Marc Geelhoed, music critic for Time Out Chicago magazine and the proprietor of the blog Deceptively Simple, posts about how an art critic at the Chicago Tribune had objected to Mr. Geelhoed's use of the word "cool" in a review of a piano concerto by Marc-Andre Dalbavie:

the article[. . .]closed with the sentence, "Oh, yeah—and the concerto sounds cool, too." This was after a fairly detailed description of how Dalbavie alters the patterns that comprise the work and how he ties his style to [medieval composers] Leonin and Perotin.
This seems perfectly resonable to me. It's important for concert music to expand its audience (given the pay for play world we inhabit) and using language that is understood by the public-at-large is a perfectly legitimate way to communicate. I don't see how it cheapens our art in the least.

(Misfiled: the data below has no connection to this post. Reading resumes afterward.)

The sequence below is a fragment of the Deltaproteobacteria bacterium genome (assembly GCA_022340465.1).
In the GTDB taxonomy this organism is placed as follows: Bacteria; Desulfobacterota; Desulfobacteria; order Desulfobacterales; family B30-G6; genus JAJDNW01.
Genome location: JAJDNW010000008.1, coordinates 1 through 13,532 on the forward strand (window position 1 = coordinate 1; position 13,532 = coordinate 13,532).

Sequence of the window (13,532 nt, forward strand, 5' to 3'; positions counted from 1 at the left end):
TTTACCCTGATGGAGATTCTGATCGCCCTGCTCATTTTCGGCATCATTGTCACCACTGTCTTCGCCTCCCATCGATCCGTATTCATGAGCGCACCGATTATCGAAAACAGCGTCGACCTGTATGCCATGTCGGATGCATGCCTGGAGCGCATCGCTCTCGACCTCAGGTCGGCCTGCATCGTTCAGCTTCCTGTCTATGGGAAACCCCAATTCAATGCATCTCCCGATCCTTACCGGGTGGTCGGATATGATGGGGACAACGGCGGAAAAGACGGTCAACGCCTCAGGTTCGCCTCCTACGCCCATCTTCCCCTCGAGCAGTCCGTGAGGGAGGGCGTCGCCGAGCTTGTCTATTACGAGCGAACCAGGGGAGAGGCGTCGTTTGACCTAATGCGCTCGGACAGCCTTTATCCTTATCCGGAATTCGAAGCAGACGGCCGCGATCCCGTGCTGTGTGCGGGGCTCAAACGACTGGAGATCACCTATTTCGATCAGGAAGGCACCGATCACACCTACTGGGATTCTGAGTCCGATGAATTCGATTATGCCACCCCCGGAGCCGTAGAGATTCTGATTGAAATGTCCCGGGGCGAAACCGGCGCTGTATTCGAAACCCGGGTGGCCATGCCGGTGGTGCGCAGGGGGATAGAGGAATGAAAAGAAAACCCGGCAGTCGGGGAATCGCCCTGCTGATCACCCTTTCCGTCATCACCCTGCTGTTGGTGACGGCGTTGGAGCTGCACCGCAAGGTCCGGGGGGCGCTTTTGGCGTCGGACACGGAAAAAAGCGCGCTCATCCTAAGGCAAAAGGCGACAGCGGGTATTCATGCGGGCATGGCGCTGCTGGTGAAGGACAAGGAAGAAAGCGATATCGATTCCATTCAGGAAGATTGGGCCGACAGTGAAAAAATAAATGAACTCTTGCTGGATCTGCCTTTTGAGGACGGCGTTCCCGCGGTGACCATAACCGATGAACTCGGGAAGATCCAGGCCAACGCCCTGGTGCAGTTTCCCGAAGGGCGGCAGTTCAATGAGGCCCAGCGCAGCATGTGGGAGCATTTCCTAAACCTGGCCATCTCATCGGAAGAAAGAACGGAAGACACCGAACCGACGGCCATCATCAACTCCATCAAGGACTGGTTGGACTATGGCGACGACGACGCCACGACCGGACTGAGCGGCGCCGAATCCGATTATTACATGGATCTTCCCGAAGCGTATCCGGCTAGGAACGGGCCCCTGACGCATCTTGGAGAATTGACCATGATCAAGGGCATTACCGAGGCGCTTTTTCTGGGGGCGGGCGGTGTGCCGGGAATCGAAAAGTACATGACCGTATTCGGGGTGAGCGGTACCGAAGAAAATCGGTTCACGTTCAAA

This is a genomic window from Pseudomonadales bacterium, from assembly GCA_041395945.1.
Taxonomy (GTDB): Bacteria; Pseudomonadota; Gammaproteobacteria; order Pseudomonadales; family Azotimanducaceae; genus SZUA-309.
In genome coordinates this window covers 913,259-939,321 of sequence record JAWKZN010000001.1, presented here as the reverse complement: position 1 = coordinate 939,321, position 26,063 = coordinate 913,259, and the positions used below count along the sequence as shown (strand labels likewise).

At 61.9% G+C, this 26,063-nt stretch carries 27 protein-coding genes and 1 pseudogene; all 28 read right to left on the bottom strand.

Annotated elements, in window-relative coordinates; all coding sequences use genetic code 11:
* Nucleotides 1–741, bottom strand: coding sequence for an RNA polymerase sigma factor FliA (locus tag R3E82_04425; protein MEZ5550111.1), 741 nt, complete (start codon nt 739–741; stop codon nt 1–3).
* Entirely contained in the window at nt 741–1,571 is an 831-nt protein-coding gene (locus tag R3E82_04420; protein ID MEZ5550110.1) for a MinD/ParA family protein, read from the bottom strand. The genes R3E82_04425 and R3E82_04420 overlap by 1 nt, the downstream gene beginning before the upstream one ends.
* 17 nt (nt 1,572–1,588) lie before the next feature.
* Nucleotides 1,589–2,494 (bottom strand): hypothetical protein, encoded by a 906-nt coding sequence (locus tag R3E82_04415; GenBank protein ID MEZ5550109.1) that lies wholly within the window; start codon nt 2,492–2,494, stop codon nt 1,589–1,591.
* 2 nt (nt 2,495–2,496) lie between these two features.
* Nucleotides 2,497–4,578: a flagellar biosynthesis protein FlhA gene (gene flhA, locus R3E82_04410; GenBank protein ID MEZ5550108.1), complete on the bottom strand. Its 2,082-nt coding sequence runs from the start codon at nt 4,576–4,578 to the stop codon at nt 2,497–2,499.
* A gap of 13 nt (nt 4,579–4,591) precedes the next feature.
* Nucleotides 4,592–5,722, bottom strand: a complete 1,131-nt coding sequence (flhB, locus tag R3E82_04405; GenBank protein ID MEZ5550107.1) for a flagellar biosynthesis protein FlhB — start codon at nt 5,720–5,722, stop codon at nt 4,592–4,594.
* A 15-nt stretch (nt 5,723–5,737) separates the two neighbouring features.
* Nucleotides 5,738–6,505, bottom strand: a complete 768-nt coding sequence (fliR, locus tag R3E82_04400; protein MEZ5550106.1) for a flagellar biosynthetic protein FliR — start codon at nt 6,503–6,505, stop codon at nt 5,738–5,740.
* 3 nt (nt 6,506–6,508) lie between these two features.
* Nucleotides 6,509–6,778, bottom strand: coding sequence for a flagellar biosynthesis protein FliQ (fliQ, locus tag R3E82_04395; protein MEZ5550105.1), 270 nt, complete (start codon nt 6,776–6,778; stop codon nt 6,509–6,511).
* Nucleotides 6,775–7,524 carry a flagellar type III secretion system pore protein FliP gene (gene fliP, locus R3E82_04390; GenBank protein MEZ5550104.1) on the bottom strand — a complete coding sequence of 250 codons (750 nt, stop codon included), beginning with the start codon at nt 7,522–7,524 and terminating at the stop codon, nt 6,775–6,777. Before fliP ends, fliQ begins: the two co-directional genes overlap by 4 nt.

I'm working on a review of two recent Elliott Carter discs for Sequenza 21, and I'm happy to say that, while my personal jury is still out on a couple of the pieces/performances, the Boston Concerto is actually very cool, and Dialogues (piano and orchestra) is bitchin'.

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